When it comes to arts or artists originating in Latin America, critic William Wilson seems stuck in a chauvinist time trap of the 1950s.
Reading his columns, one would never know that civil rights battles of Chicanos and Latinos ever took place. In 1974, Wilson got a "headache" from the Los Four exhibit of Chicano art, and wondered what happened to the museum "as a bastion of cultural excellence." In 1979, he considered Mexico's world famous artist Rufino Tamayo a painter who "ought to be able to paint" and whose work at the Guggenheim Museum "made you think you need a visit to the optometrist."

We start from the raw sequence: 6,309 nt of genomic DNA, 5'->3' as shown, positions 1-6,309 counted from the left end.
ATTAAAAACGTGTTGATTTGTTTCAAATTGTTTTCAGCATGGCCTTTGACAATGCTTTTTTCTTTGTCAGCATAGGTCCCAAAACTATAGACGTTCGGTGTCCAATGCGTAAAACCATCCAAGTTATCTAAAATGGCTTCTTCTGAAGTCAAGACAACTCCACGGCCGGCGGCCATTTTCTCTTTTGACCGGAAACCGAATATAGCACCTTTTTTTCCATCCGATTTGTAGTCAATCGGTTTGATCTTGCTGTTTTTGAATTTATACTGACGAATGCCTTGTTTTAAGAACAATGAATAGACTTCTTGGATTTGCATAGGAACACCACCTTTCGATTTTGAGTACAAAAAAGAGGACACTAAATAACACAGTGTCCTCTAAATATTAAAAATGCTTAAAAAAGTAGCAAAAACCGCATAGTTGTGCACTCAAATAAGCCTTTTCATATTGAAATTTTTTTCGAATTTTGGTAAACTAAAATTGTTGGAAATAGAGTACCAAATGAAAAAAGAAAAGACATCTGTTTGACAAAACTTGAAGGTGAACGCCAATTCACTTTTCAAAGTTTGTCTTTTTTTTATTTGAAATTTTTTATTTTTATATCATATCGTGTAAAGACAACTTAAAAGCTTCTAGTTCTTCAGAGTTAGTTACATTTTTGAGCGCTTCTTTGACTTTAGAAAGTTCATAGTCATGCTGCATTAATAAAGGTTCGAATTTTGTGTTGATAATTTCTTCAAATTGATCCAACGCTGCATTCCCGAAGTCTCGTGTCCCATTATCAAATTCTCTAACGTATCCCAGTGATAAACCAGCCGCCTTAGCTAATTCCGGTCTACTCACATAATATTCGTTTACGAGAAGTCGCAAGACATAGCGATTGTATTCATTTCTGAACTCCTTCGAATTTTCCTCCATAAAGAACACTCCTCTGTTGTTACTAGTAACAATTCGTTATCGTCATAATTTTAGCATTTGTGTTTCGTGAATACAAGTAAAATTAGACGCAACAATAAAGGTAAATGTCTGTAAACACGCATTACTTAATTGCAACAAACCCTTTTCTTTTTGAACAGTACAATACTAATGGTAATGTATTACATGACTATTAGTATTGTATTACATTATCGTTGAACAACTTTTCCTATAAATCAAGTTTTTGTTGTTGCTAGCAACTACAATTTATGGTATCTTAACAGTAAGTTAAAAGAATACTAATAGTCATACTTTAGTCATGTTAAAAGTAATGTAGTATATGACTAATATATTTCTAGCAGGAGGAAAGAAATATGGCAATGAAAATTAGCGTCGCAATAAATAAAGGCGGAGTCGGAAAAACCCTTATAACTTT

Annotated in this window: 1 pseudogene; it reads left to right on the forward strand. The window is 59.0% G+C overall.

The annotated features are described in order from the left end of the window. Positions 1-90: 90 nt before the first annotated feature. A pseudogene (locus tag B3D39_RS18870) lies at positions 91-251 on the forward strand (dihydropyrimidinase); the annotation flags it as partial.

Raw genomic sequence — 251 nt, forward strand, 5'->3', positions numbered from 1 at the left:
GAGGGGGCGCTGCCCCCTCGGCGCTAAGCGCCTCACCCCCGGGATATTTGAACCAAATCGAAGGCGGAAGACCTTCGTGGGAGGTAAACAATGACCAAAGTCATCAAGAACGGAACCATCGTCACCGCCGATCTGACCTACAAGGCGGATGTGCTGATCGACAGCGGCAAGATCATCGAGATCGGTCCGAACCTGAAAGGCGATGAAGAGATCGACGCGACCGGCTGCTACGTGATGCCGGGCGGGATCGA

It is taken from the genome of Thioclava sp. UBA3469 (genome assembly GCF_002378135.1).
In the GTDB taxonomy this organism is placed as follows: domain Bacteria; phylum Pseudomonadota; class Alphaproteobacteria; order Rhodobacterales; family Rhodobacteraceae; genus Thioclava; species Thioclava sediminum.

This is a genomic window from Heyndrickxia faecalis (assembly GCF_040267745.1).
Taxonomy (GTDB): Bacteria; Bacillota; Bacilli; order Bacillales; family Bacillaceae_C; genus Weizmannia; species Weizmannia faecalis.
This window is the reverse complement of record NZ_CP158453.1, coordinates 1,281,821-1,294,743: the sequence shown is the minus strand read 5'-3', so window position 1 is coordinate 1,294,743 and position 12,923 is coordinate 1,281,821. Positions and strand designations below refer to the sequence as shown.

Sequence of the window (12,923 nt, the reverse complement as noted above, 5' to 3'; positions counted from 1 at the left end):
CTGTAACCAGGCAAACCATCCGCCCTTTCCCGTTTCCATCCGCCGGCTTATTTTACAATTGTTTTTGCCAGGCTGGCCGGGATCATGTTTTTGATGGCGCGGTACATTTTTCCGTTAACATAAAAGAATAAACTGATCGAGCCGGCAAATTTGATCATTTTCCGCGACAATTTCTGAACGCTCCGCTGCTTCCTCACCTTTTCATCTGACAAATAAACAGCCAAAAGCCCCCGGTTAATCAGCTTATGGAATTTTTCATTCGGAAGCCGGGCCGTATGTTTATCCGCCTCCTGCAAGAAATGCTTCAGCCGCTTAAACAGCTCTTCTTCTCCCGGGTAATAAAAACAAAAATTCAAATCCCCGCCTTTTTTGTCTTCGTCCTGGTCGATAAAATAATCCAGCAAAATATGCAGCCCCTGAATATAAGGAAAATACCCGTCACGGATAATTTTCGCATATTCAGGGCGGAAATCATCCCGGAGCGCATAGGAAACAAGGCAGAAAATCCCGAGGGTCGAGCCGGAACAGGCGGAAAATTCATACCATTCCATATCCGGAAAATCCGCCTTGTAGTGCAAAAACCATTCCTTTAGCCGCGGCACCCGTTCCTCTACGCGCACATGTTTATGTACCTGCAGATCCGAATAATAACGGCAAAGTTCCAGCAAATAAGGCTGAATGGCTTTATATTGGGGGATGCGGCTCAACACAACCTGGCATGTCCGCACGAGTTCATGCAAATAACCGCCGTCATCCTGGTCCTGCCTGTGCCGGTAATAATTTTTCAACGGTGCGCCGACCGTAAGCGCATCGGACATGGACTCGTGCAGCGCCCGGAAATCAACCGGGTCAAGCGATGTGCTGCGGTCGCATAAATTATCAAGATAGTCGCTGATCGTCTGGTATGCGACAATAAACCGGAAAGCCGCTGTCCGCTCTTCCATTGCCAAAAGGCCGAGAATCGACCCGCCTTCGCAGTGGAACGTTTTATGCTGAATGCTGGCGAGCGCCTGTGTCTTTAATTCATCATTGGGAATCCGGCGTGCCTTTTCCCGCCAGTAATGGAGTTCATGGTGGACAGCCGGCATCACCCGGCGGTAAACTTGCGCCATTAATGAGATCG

Now he gets a queasy stomach, and calls an exhibit at the Bowers Museum of pre-Hispanic art from Colombia an "enchilada" and drags in highly irrelevant issues about Colombian cocaine export today as part of an art review ("Discovering Colombia Pre-Columbus," Jan. 11).
Shape up, Mr. Wlson!
What have Mexican enchiladas, or Colombian cocaine (in which U.S. dollars are invested) to do with clay figurines and pottery from before the birth of Christ?